April 1, 2008 | Kristen Stoops, Helicos' director of informatics business development, is building a federation of IT vendors to identify best practices that will help users manage the torrents of data they will be generating. Here she offers a glimpse of how those plans are progressing.
Bio•IT World: Why does the HeliScope require such an impressive computer server/Analysis Engine?
Stoops: Number one, the HeliScope Single Molecule Sequencer is very image intensive in its technology for generating sequences. We'll produce about 5 Terabytes of image data per day, which presents a daunting challenge from a storage perspective, and the perspective of moving the data from the instrument to external storage. So one of the things we're doing is to limit the amount of data our customers themselves have to store...
[Two,] the HeliScope Analysis Engine is a very high-performance image analysis platform and server that does the image analysis on the fly (and will delete those images as part of the process), and stores a digital representation of those images in an object table, which is roughly 1/10 the size of the full image pack. Every object in every image is represented in the object table... We strip out all the background, we're not saving that, but we are saving every object that we detect, then when we do our base calling, we apply some smart algorithms to figure out if something is an artifact or a real base. From there, we go ahead and form actual sequence data...
We also store 1% diagnostic images that we will save and make available to customers. Those diagnostic images represent random sets of fields of view for each of our channels on our flow cells. So if one of our customers wanted to do their own image analysis, base calling, and strand formation, they could test their own algorithms against those diagnostic images, because it does represent a full stack of images...
The 5 TB data is a full image stack. So for a HeliScope Sequencer run that represents 7 days, that's 35 TB data. So we'll save about 1 percent, or 350 GB data, far more tractable from a storage and management standpoint... It will also allow us to troubleshoot anything that went on during the run that we didn't expect.
How much data can the Analysis Engine store?
[There] is enough data storage for a minimum of two full runs worth of data. That's full runs, minus the full image stack - [i.e.] The diagnostic images, the 1 percent, the object table, the sequence data, and log files.... The data from that first run gets stored on the HeliScope Sequencer, and is completing processing while you start another run, and start saving that data onto the data store on the Analysis Engine. Before you start the third run, you take the data from the first run off the instrument, and delete that data from the Analysis Engine, thereby freeing up enough space to start the third run. So it makes it possible to run the instrument almost continuously...
How will you help customers manage all this data?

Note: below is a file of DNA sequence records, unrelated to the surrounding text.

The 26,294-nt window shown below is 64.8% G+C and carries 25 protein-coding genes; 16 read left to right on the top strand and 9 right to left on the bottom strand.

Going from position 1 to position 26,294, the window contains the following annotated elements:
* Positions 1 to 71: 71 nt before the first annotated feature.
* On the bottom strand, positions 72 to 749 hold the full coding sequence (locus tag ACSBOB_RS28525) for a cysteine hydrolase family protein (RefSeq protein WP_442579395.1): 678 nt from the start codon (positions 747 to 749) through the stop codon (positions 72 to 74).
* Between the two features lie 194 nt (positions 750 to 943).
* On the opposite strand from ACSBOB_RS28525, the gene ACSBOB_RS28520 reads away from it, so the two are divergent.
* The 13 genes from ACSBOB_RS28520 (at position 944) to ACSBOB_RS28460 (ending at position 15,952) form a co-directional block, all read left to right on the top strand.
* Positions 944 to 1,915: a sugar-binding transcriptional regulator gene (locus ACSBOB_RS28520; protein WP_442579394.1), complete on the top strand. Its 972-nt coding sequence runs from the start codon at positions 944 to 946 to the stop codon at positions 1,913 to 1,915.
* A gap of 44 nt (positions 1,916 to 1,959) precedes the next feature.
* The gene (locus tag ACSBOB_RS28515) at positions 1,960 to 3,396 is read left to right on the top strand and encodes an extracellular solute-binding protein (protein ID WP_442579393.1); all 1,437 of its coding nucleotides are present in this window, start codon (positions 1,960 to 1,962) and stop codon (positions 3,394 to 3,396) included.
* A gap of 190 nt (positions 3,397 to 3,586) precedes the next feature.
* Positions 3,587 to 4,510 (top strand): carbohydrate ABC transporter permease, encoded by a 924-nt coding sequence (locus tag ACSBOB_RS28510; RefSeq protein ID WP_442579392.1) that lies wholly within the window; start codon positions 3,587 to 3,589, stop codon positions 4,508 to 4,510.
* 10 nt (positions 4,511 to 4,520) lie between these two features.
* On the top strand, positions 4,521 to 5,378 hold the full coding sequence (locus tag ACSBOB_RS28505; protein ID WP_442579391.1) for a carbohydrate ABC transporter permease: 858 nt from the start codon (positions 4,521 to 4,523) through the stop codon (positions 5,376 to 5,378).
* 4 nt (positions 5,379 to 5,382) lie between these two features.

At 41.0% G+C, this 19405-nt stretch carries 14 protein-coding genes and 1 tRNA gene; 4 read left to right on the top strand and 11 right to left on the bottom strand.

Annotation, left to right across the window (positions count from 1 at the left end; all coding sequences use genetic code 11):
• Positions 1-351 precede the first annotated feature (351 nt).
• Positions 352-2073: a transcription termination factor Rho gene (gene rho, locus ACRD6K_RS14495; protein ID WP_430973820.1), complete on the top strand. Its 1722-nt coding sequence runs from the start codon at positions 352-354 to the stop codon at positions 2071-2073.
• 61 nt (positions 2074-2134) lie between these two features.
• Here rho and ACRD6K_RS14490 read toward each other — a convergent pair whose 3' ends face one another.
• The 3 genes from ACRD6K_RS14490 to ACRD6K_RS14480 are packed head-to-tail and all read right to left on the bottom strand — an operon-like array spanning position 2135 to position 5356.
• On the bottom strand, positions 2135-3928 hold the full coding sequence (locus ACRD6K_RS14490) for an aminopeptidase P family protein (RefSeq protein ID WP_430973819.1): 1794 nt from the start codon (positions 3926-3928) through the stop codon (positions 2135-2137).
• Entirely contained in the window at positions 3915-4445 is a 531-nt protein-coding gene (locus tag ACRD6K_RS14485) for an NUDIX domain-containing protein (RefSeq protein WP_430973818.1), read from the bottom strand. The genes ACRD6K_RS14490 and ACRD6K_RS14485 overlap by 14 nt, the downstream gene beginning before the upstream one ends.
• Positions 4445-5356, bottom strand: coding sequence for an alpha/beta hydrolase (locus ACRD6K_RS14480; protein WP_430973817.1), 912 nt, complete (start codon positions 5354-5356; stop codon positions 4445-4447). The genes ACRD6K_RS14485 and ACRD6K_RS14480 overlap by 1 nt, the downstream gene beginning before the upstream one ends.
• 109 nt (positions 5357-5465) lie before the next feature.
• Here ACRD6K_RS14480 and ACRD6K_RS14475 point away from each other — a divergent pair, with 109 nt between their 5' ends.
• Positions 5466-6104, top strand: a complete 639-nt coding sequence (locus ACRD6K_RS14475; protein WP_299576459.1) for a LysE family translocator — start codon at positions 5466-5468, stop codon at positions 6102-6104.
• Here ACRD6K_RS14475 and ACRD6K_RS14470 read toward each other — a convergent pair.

We're working with companies like BioTeam and GenomeQuest and a host of other vendors whose technologies can help mitigate the challenges of managing these data... This includes hardware vendors, networking technology, high-performance computing vendors, systems integrators, bioinformatics developers, and basic IT infrastructure companies, LIMS vendors, whose tools in an integrated way can support the pipeline needed to deal and analyze these large amounts of data...
Is your goal to name preferred solutions for these IT and computational needs?
This isn't about naming exclusive types of partners for our system. It's about validating this system... There are so many different factors in choosing the right storage environment. Today, one of the big drivers in choosing hardware is energy costs. You really have to understand the data lifecycle - how many people need to access data? How frequently? How quickly can the data be moved into persistent, less expensive storage, and then into archival storage mode?
What kind of data come off the Analysis Engine?
We've adopted the Short-Read Format as the HeliScope output. This format was developed by a workgroup started by people in the research and genome center community, including Sanger, as well as vendors of the short-read platforms, and is gaining adoption. It's been adopted as the standard for the 1000 Genomes project. NCBI has adopted it as the submission format for the short read archive. It all goes back to our belief in openness, and our open source strategy, and open format where nothing is hidden from the user.
Are potential customers ill prepared for the next-gen data deluge?
Speed every step of the way in dealing with this is going to be key in mitigating the data management challenges. Speed with efficacy - storing data, getting data off the instrument into a storage system, doing it in a manner that is lossless and not sacrificing speed for interruptions in data. Speed with which you can access the data. If you're a user, do you have the right data structures to support pulling out the data you need and just the data you need? Do you have the right tools to analyze the data and get the biology out of these sequences? Understanding just how much of the sequence data you need to accomplish your research goals but not overwhelm the whole data management pipeline. --K.D.
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This article appeared in Bio-IT World Magazine.
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